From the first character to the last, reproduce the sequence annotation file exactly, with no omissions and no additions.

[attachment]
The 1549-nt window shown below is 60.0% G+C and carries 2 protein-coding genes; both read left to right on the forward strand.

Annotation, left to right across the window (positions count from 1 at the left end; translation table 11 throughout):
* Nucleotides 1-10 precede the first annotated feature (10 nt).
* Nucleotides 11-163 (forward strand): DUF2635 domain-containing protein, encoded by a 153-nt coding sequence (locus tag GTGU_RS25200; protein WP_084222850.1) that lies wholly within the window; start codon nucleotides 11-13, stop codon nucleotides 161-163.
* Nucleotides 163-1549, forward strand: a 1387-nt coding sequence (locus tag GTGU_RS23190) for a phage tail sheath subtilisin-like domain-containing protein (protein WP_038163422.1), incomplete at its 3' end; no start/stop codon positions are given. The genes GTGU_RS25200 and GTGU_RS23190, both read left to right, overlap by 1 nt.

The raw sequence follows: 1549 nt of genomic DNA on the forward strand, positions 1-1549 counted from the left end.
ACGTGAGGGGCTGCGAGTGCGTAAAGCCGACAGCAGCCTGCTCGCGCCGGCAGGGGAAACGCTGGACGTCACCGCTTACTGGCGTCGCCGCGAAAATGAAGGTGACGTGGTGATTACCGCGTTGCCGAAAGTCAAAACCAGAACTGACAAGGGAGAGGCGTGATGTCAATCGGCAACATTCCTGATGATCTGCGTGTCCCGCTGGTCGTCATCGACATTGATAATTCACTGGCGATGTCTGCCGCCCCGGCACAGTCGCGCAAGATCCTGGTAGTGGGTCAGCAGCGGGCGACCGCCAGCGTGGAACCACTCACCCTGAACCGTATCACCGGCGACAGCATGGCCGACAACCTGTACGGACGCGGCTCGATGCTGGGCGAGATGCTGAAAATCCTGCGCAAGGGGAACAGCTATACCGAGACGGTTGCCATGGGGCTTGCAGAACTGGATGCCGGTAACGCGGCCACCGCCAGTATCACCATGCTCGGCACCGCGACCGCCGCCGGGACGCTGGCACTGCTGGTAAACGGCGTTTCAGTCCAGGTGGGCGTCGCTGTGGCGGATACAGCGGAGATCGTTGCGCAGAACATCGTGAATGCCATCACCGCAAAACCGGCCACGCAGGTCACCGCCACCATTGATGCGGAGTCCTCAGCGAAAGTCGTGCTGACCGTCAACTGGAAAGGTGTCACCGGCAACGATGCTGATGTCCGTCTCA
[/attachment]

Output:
The 1549-nt window shown below is 60.0% G+C and carries 2 protein-coding genes; both read left to right on the forward strand.

Annotation, left to right across the window (positions count from 1 at the left end; translation table 11 throughout):
* Nucleotides 1-10 precede the first annotated feature (10 nt).
* Nucleotides 11-163 (forward strand): DUF2635 domain-containing protein, encoded by a 153-nt coding sequence (locus tag GTGU_RS25200; protein WP_084222850.1) that lies wholly within the window; start codon nucleotides 11-13, stop codon nucleotides 161-163.
* Nucleotides 163-1549, forward strand: a 1387-nt coding sequence (locus tag GTGU_RS23190) for a phage tail sheath subtilisin-like domain-containing protein (protein WP_038163422.1), incomplete at its 3' end; no start/stop codon positions are given. The genes GTGU_RS25200 and GTGU_RS23190, both read left to right, overlap by 1 nt.

The raw sequence follows: 1549 nt of genomic DNA on the forward strand, positions 1-1549 counted from the left end.
ACGTGAGGGGCTGCGAGTGCGTAAAGCCGACAGCAGCCTGCTCGCGCCGGCAGGGGAAACGCTGGACGTCACCGCTTACTGGCGTCGCCGCGAAAATGAAGGTGACGTGGTGATTACCGCGTTGCCGAAAGTCAAAACCAGAACTGACAAGGGAGAGGCGTGATGTCAATCGGCAACATTCCTGATGATCTGCGTGTCCCGCTGGTCGTCATCGACATTGATAATTCACTGGCGATGTCTGCCGCCCCGGCACAGTCGCGCAAGATCCTGGTAGTGGGTCAGCAGCGGGCGACCGCCAGCGTGGAACCACTCACCCTGAACCGTATCACCGGCGACAGCATGGCCGACAACCTGTACGGACGCGGCTCGATGCTGGGCGAGATGCTGAAAATCCTGCGCAAGGGGAACAGCTATACCGAGACGGTTGCCATGGGGCTTGCAGAACTGGATGCCGGTAACGCGGCCACCGCCAGTATCACCATGCTCGGCACCGCGACCGCCGCCGGGACGCTGGCACTGCTGGTAAACGGCGTTTCAGTCCAGGTGGGCGTCGCTGTGGCGGATACAGCGGAGATCGTTGCGCAGAACATCGTGAATGCCATCACCGCAAAACCGGCCACGCAGGTCACCGCCACCATTGATGCGGAGTCCTCAGCGAAAGTCGTGCTGACCGTCAACTGGAAAGGTGTCACCGGCAACGATGCTGATGTCCGTCTCA